Good question, Joel. Not so far. Nor do we have Mark's use of "Immediately . . ." brought out, which is a shame.

Mark Goodacre said...

Thanks, ThreeMinuteTheologian. I had heard about this but couldn't find him on Youtube. Nice to have that clip. I'll update.

Mark Goodacre said...

Hi Sili. Yes, I think it's sarcastic:

http://ntweblog.blogspot.com/2009/04/centurions-sarcastic-cry-in-mark-1539.html

eddie said...

Are you aware of http://themarkdrama.com/ ? It's not a one man show, but it is a fascinating approach to producing a play about Mark.

Ian Paul said...

Mark, I have long been interested in performance of texts, and have been in the habit of performing readings from time to time, rather than reading them. I can still recite Matt 24 from memory for this. On my list of things to do before I die is to perform the Book of Revelation (!).

At St John's I have arranged performances in the past. Lance Pierson does Mark as a one-man show http://www.lancepierson.org/marks_gospel.php

An occasional lecturer has been Media Stamper. She is a URC minister just south of here, and was awarded an MDiv from Princeton (I think) for her performance of and reflection on the end of John.

Mark Goodacre said...

Thanks, Eddie. I hadn't heard about that.

Mark Goodacre said...

Thanks, Ian. Looks like there are a couple of Youtube clips of Lance Pierson too.

Jens Knudsen (Sili) said...

Thanks. I should have searched first. Sorry.

I know the interpretation from Dennis MacDonald, and since other parts of his analysis appear to be wrong, I was curious what others thought about that bit.

Mark Hoffman said...

Phil Ruge-Jones is part of the Biblical Storytellers network. He has performed the whole Gospel of Mark for Select Learning (http://bit.ly/14ceOvA) and a couple pieces of other performances are on YouTube.
Mark 1: http://youtu.be/-RZcDAaIAZU
Mark 15: http://youtu.be/6ZWTkH2dzs0

Mark Hoffman said...

I think the real important figure behind the performances of Mark is David Rhoads. I remember watching a video (probably late 1980s) of his performance of Mark. It was quite an experience at the time. (I watched--well, tried to--the video again a few years ago, and it's almost unbearable due to the horrible VHS quality. It just looks old compared to some of the more recent performances that have been videoed.

Mark Goodacre said...

Thanks, Mark. Phil Ruge-Jones's performances look good; shame the YouTube quality is weak.

Mark Goodacre said...

Thanks, Mark. I'd love to see David Rhoads performing Mark.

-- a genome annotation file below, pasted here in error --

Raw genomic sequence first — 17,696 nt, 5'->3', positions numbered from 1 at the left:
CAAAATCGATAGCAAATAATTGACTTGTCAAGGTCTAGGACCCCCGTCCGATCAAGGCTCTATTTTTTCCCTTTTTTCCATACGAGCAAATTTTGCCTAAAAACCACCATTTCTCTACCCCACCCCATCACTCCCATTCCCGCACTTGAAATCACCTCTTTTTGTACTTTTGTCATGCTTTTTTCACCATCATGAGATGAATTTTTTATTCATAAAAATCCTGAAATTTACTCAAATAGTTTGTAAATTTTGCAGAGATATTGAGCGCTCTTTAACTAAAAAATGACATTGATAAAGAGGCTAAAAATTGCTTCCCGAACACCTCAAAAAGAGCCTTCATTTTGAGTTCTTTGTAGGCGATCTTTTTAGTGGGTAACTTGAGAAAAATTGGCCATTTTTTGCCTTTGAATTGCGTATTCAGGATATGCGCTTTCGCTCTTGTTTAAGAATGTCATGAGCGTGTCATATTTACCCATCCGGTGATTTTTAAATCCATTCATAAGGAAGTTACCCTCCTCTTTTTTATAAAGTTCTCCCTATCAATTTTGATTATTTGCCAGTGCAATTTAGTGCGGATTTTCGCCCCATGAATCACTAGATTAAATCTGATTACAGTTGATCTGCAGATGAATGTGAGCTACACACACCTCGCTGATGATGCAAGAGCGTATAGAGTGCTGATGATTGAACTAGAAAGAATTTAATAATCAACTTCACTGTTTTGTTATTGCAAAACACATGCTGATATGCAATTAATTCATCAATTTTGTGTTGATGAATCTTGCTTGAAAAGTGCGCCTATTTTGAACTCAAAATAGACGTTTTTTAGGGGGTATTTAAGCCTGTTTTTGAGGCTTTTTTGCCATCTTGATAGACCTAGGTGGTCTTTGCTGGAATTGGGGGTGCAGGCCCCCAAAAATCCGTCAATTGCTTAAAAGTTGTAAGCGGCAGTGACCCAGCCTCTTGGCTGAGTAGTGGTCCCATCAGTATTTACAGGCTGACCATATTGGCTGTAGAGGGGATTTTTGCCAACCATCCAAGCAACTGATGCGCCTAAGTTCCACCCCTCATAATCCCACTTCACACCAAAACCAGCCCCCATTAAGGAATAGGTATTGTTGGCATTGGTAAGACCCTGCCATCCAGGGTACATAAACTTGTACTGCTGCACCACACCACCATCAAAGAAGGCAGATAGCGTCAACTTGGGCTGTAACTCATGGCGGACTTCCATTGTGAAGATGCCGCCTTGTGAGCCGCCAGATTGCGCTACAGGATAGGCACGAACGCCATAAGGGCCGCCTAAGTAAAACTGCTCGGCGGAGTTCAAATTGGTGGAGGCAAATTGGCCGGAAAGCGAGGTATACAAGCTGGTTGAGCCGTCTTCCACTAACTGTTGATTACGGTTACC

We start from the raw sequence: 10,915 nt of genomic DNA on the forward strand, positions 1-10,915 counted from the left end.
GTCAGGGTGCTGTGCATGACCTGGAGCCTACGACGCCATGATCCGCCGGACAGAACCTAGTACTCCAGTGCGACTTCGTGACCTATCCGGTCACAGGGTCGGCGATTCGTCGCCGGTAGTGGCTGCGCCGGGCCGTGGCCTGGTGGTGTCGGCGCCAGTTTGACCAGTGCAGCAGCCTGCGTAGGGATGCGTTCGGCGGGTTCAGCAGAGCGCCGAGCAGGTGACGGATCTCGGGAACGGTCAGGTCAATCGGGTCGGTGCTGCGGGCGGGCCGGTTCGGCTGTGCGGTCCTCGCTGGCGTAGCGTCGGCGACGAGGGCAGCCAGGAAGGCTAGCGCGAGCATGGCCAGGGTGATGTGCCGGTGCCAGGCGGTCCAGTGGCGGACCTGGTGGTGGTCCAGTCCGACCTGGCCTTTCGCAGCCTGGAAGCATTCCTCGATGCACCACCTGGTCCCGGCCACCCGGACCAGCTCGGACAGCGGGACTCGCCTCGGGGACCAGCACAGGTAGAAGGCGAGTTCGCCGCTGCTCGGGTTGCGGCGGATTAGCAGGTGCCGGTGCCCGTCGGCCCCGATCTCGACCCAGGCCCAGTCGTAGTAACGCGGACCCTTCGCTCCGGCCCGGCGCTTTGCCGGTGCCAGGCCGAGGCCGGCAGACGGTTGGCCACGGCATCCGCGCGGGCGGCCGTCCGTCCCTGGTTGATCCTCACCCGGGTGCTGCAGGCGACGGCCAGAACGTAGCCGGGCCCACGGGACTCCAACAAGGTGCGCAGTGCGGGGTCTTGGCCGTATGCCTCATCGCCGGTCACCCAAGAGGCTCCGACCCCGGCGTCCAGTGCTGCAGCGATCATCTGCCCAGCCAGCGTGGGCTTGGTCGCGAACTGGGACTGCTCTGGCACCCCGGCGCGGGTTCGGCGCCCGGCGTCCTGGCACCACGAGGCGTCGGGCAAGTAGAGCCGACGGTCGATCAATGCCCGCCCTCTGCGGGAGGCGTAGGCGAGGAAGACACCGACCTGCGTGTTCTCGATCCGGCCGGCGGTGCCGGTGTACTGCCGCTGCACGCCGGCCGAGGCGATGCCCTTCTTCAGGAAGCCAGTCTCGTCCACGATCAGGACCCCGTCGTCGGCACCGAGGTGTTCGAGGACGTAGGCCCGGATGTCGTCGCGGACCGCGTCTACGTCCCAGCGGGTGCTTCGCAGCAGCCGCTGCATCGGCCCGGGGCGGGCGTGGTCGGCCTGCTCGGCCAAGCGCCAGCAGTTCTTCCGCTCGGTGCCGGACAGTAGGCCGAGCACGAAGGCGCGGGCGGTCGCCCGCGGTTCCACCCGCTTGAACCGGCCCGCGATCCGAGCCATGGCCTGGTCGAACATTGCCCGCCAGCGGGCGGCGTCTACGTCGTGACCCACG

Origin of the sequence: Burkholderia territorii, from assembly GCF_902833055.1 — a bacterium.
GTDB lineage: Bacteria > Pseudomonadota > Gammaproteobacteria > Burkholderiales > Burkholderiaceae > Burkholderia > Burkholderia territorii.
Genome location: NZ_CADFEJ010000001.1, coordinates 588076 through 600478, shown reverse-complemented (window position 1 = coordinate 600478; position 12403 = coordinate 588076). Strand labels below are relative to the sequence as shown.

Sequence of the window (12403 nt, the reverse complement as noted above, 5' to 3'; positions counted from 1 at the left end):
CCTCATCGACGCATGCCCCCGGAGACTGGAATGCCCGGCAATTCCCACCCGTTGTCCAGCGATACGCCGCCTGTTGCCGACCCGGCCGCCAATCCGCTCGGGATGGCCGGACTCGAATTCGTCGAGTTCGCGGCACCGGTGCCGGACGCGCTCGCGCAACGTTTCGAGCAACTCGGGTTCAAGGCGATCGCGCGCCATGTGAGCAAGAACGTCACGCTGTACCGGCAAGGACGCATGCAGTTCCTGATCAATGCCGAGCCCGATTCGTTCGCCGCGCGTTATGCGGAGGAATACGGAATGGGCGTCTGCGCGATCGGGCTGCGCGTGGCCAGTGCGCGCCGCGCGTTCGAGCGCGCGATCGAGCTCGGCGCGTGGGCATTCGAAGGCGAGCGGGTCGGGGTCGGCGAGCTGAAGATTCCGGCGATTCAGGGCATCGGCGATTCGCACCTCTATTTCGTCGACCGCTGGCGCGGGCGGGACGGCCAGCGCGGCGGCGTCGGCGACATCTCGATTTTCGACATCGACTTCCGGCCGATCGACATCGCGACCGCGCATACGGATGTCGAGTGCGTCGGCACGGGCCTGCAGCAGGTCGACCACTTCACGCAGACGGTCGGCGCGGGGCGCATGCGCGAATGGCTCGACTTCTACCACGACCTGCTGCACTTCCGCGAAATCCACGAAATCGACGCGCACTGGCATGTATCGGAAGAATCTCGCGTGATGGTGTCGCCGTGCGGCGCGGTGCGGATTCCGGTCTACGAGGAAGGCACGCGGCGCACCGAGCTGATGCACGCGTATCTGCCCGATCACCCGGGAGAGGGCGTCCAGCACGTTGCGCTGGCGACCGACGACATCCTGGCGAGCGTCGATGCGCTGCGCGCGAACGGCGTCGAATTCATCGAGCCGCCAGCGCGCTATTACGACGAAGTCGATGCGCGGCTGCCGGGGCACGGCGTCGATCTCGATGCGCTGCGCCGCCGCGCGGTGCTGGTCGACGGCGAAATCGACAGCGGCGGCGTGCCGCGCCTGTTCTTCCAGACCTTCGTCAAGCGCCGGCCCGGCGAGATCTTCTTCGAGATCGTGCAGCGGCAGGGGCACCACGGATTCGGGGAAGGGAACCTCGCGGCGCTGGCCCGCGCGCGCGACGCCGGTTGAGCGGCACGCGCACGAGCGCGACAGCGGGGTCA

James E. Snapp, Jr. said...

I, too, suppose that Biblical scholars will balk at the inclusion of Mark 16:9-20, as long as they absorb claims such as Bart Ehrman's statement that these verses were added in the early Middle Ages, or Craig Evans' statement that "Many of the older manuscripts have asterisks and obeli marking off the Long or Short Endings."

Of course Biblical scholars will have misgivings about including Mark 16:9-20, as long as their professors misuse the silence of Clement and Origen as evidence for non-inclusion, and blatantly misrepresent the evidence from Eusebius and Jerome, and spread other bogus claims, and don't give the evidence for inclusion equal time.

But those who notice that (1) Epistula Apostolorum, Justin, Tatian, and Irenaeus offer second-century support for the inclusion of Mark 16:9-20, and that (2) the Greek manuscript-evidence for the inclusion of Mark 16:9-20 extends into all branches of transmission, and that (3) this can be shown not only by looking at the 99.9% of manuscripts that support the inclusion of the passage, but also by considering its patristic utilization in the Roman Era -- for them, the inclusion of Mark 16:9-20 in Scripture is no more surprising than it was to Irenaeus.

Yours in Christ,

James Snapp, Jr.


cryptotheology said...

I once saw a one-man show of Mark's Gospel in the UK. I think it must have been the one by Lance Pierson. One thing that really struck me in his performance was his use of different accents for different characters. For the Galileans (including Jesus), he used a northern British accent; for the Jerusalemites, he used Received Pronunciation; and for the Romans (dare I say it), he used an American accent! It was an interesting and memorable feature.

Matthew

Bruce Longenecker said...

Hi Mark. A friend of mine and an Anglican priest by the name of Angus Stuart (based in West Vancouver) performs Mark's Gospel. Don't know if there are any videos of him online, but he mentions his availability on LinkedIn. Perhaps you can access his LinkedIn page if you want his info.

Mark Goodacre said...

Thanks for your comments, James. You will be pleased, no doubt, that both of these full online performances feature the longer ending.

Mark Goodacre said...

Thanks, Matthew. That sounds like fun.

Mark Goodacre said...

Thanks, Bruce. Looks like this is the guy:

http://www.stfrancisinthewood.ca/ministries/testament-of-a-naked-man

It'd be great if he put it online some time.

Mark H said...
This comment has been removed by the author.
Mark H said...

These Max McLean performances are quite riveting although with that definite Tom Baker-esque timbre, I can’t help thinking “Little Palestine”. Many thanks for your blog Mark and NT Pod as well! Really excellent, useful stuff!

in process... said...

You may check this version of the gospel of Mark / http://www.youtube.com/watch?v=-3tPHXoRzQM

in process... said...

You may see this version of the gospel being recited http://www.youtube.com/watch?v=-3tPHXoRzQM